In fall of 2012, the Oregon Symphony was eagerly anticipating its impending return to Carnegie Hall, where its critically acclaimed performance in the previous year’s Spring for Music festival had vaulted the orchestra to national attention and affirmed what Oregonians had known for years: at its best, OSO performances could rival those delivered by top ranked American orchestras.
But at the peak of its national renown, the orchestra suffered a setback: a financial crunch meant it couldn’t afford the return visit to New York for the 2013 Spring for Music festival. With the performance canceled long after the rest of the season had been planned, OSO musicians faced a rarity: a week with no musical obligations.
The cancellation revealed another, less welcome truth: for all its demonstrated musical skill, the orchestra lacked the community support to pay for the New York trip, and in fact the players were facing cuts in pay, possible downsizing, and other challenges — part of a much broader, longer term (and mostly self-inflicted) decline in the classical music establishment’s contemporary cultural relevance.
That was the backdrop when OSO concertmaster Sarah Kwak and a few of her colleagues sat down to brainstorm what to do with their unexpectedly available week. The players could have taken a well deserved break or maybe filled the calendar with teaching, rehearsing, or chamber music gigs, though the late notice might have made that difficult.
Instead, they chose to make a virtue of necessity and turn a setback into an opportunity. A need for community connection, a suddenly available week for symphony musicians… maybe both problems could be addressed simultaneously. During a brainstorming session that fall, OSO musicians tried to figure out how best to use their unanticipated break. They arrived at a goal: “How can we help the symphony to gain more visibility for the orchestra and do something for the community?” Kwak recalls. It would cost way too much for the whole orchestra to perform, the group realized. “So we decided: ‘why don’t we go out and play chamber music instead?’” Kwak remembers. “The ideas evolved into a community engagement project.”
Inventing Classical Up Close
Several members called various venues about performing during the off week, and several jumped on board, a sign-up sheet went up at the rehearsals, and even though their efforts would be strictly voluntary, “the musicians in the orchestra were so eager to play with each other” that many signed up to participate.
The result was Classical Up Close, which has become an annual series of free chamber music concerts organized and performed by OSO musicians. This year’s edition takes place between April 24 and May 3, with performances throughout the Portland metro area and features both informal, full-length performances in neighborhood venues as well as “thirty-minute concerts in unlikely venues and at unusual hours, meant to meet people where they live, work and play” states the group’s press release.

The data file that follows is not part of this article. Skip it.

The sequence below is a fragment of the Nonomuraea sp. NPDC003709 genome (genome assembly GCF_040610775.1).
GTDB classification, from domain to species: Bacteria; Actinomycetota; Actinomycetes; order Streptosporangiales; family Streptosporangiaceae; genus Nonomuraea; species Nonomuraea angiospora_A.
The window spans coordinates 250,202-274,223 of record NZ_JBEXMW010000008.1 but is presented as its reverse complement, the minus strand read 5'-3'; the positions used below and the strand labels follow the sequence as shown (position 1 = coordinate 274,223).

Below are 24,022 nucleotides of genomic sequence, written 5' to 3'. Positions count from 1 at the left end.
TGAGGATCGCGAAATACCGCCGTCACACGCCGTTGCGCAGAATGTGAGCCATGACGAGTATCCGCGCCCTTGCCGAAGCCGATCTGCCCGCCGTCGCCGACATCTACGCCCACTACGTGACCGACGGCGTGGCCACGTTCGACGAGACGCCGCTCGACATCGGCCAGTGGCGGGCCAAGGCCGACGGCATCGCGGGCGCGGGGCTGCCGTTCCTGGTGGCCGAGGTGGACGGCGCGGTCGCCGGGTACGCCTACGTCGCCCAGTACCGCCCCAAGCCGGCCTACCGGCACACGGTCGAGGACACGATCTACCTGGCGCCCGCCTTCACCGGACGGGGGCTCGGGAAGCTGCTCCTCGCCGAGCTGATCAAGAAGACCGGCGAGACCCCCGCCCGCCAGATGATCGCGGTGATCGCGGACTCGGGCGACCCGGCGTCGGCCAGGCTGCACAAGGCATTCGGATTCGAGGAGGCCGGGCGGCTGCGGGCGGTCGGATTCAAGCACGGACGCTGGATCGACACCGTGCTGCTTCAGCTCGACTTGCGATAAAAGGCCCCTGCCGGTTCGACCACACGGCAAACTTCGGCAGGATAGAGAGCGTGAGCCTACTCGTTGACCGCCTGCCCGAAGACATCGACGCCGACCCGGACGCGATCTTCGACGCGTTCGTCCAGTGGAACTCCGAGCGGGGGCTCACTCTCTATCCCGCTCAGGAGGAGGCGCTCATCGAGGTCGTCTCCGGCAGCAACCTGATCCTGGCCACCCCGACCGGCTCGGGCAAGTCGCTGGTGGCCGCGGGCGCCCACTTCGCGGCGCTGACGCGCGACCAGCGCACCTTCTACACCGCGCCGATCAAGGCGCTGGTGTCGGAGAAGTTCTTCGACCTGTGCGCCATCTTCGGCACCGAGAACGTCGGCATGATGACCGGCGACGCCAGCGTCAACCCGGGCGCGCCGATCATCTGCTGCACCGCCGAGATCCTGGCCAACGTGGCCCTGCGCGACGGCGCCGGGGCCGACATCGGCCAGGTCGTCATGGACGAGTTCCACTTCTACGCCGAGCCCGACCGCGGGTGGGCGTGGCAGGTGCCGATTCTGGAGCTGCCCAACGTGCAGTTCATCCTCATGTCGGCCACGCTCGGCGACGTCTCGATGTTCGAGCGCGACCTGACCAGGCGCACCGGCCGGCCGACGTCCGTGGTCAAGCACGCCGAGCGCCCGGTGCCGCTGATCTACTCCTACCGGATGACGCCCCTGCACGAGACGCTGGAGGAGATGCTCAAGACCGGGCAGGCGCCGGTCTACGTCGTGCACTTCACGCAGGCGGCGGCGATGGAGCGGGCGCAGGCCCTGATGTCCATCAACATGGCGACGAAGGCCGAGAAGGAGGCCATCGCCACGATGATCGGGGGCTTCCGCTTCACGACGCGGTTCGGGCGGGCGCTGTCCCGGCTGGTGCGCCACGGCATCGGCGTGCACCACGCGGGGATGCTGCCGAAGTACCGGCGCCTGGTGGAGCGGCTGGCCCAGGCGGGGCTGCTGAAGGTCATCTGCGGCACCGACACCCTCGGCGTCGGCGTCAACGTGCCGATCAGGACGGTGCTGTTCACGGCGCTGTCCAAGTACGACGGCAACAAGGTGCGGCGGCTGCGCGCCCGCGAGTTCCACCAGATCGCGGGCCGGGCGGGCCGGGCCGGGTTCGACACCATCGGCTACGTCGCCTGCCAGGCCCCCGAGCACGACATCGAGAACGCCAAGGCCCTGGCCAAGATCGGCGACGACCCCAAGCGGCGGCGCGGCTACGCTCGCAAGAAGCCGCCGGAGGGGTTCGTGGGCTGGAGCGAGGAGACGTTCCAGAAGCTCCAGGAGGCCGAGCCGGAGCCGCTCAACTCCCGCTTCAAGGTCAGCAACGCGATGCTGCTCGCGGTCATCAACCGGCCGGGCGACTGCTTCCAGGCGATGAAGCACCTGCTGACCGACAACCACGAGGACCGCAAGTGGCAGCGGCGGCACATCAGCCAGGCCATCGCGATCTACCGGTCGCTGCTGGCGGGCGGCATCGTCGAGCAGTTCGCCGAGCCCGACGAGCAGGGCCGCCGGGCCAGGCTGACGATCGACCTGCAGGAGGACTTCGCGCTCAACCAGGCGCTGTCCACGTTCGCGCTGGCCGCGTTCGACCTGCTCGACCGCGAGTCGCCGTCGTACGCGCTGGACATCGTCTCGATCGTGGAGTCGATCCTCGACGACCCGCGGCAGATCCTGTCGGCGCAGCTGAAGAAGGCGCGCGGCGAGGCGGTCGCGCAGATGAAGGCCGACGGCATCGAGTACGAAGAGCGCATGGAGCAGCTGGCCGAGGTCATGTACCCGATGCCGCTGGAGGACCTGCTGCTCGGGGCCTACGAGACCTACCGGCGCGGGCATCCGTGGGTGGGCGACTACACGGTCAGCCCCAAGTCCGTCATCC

This year’s venues include American Legion Post #134, Powell’s Books, Meals on Wheels, PDX Playdate, Beaverton City Library, Congregation Beth Israel, St. Mark’s Lutheran, and Lake Grove Presbyterian. This coming Monday, April 20, the Portland jazz club Tony Starlight’s Showroom will be hosting a Classical Up Close benefit concert to raise money for operating expenses so that CLUC can continue producing free concerts for the public.
Orchestras and other classical music institutions around the world have been struggling for years to re-connect the music to today’s audiences. But CUC didn’t draw on any particular existing model, Kwak says. Instead, a group of about eight OSO players organized the series themselves.
Although the OSO has its own education and community outreach programs involving orchestra-sized performances in schools and other venues, the institutions itself isn’t officially involved in CUC. “If the orchestra did organize something like this, they would have to pay us,” Kwak explains. “This is all musician-organized and -produced and we’re just donating our time. People get confused because they’re not sure if we’re part of the Oregon Symphony. We’re doing it ourselves, but they [symphony officials] are supporting us. They help get the word out, like putting us on [the OSO’s] Facebook page. Janet Plummer [now the symphony’s Chief Financial Officer and Vice President of Finance & Administration], our interim CEO, came and handed out programs; [Artistic Administrator] Charles Calmer did the same. They’re eager to help in whatever way we want.”
Kwak sees the program as a way to ”foster new relationships and thank our supporters, and a way for people to know us more as individuals,” she says. “Everything is based on personal relationships, [but] when we’re playing in the orchestra, people see us as an entity. They don’t know us as people.”